At first glance, solar cooling looks like an oxymoron. However, the same energy that can provide heat in the wintertime can also provide cooling during the summer.
Several passive cooling systems have been developed and tested. At their simplest, they rely on a coolant that absorbs and dissipates heat from the house. This could be a pool of water on the rooftop which absorbs seat from the inside of the house as it evaporates on exposure to the sun.
More sophisticated passive solar cooling systems have a solar collector which is shaded during the daytime. A storage medium collects heat during the day and dissipates it at night by exposing the solar collector to the cool night air.
Since the solar collector must be shaded, a retractable awning or overhang extension can be installed. Since the system can be reversed in the winter months, it is important that the solar collector can be exposed to sunshine if needed.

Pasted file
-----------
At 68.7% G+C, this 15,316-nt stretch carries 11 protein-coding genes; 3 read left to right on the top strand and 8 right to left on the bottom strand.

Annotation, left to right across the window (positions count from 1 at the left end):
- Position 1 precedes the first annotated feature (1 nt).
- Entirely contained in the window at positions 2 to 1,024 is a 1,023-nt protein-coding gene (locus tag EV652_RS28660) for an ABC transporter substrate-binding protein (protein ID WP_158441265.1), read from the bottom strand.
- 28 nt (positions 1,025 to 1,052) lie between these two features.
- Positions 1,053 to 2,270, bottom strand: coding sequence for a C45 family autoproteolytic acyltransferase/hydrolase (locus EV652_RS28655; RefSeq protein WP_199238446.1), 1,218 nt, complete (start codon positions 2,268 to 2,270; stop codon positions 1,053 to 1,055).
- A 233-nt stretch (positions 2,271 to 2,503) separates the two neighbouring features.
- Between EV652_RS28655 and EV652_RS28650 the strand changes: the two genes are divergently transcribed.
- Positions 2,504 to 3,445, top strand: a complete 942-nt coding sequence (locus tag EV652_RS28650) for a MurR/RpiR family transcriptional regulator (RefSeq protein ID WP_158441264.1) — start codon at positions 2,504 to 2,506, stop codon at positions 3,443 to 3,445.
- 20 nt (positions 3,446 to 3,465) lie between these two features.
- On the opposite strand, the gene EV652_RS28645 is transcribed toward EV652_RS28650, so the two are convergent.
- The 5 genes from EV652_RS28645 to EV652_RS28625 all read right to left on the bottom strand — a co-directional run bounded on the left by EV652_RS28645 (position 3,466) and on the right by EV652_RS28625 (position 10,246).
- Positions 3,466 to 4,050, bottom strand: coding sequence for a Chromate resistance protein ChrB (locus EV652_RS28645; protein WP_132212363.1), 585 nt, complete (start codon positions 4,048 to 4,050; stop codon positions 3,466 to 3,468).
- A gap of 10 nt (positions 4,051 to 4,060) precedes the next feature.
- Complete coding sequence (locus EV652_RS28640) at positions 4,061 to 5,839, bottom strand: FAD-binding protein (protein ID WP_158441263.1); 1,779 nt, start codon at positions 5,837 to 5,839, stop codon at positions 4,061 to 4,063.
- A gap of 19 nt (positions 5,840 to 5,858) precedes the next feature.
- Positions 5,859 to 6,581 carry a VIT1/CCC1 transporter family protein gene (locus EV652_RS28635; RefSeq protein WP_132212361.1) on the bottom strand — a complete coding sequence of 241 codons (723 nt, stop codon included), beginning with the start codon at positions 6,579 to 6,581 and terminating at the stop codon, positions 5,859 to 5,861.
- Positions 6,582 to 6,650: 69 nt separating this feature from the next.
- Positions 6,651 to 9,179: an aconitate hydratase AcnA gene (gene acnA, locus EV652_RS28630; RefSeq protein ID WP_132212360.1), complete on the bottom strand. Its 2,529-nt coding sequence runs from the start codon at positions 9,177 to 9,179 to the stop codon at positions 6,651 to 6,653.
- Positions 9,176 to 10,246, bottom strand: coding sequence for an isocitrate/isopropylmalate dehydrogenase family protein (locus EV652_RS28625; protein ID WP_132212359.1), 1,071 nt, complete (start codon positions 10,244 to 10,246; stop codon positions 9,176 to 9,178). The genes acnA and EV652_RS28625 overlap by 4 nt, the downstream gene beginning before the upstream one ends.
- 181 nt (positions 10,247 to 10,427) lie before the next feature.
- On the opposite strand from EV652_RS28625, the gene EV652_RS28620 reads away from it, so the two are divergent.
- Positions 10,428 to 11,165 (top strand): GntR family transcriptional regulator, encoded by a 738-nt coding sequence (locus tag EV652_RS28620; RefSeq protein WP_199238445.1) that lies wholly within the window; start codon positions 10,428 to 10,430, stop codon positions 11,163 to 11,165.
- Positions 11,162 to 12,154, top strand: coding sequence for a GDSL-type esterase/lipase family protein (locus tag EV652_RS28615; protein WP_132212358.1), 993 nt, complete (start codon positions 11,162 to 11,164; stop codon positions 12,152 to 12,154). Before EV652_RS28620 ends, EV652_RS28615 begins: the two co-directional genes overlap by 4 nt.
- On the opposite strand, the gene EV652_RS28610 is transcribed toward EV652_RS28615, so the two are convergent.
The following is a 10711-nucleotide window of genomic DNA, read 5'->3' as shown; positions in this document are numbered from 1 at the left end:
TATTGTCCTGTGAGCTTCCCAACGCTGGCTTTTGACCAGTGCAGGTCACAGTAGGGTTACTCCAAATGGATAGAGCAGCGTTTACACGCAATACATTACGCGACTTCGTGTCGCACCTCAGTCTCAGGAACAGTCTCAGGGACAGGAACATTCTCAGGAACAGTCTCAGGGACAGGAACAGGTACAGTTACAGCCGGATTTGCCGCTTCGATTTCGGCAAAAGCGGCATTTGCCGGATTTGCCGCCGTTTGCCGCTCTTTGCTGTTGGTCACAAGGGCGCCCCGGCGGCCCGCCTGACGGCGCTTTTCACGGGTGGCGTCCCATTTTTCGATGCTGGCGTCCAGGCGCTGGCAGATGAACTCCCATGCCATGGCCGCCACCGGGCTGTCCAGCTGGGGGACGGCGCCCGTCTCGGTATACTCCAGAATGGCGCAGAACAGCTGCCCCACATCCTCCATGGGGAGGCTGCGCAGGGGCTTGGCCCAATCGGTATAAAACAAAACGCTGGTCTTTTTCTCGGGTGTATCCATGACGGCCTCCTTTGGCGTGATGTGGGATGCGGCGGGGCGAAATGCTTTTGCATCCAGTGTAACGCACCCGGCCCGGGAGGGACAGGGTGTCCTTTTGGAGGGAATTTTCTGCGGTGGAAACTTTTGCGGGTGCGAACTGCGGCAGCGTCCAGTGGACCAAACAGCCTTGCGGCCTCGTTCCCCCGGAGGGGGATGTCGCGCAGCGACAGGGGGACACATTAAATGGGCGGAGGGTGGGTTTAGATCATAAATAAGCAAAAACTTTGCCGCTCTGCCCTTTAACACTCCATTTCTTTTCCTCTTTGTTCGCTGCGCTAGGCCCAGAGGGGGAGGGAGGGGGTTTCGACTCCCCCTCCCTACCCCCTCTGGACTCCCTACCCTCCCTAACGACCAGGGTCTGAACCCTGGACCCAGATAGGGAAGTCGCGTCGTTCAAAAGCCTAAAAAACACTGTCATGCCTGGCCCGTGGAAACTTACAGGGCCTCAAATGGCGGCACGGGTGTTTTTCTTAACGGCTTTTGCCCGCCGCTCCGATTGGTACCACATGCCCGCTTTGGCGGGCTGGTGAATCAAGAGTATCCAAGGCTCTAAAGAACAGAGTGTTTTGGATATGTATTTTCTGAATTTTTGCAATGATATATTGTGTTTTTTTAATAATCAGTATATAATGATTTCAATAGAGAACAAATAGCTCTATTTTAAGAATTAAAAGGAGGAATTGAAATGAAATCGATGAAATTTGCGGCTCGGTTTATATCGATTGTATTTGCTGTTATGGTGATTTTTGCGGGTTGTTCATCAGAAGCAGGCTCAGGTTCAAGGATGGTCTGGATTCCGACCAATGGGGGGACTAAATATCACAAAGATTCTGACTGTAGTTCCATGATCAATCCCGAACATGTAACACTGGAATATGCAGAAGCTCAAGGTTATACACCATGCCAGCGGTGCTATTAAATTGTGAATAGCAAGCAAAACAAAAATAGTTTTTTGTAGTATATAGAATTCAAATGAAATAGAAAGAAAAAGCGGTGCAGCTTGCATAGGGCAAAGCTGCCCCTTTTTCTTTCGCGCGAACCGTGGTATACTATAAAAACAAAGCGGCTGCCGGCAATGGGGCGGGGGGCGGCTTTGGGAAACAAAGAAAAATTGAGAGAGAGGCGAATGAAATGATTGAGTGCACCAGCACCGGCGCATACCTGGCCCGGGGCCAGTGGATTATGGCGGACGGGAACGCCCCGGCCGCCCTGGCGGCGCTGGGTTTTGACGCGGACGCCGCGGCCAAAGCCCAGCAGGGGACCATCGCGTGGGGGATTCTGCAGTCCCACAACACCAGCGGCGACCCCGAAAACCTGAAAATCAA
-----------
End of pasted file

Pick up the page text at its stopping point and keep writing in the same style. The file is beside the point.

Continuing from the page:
Solar panels can also be used to operate traditional air conditioners. As it happens, the periods of intense heat correspond to the periods of peak electricity production from photovoltaic cells. As long as you have solar panels which generate sufficient to electricity, you can operate air conditioners at no cost.
Solar cooling that does not take advantage of high technology is another possibility. The Romans used a system of running water to cool down exterior walls of their houses. The heat of the sun causes the water to evaporate and dissipate the heat within the house. This kind of system can be used on walls or on rooftops.
Heating and cooling are two of the biggest expenses for most households. Using solar energy to reduce this expense makes sense financially as well as ecologically. The less dependent we are on fossil fuels for heating and cooling the cleaner the environment will be
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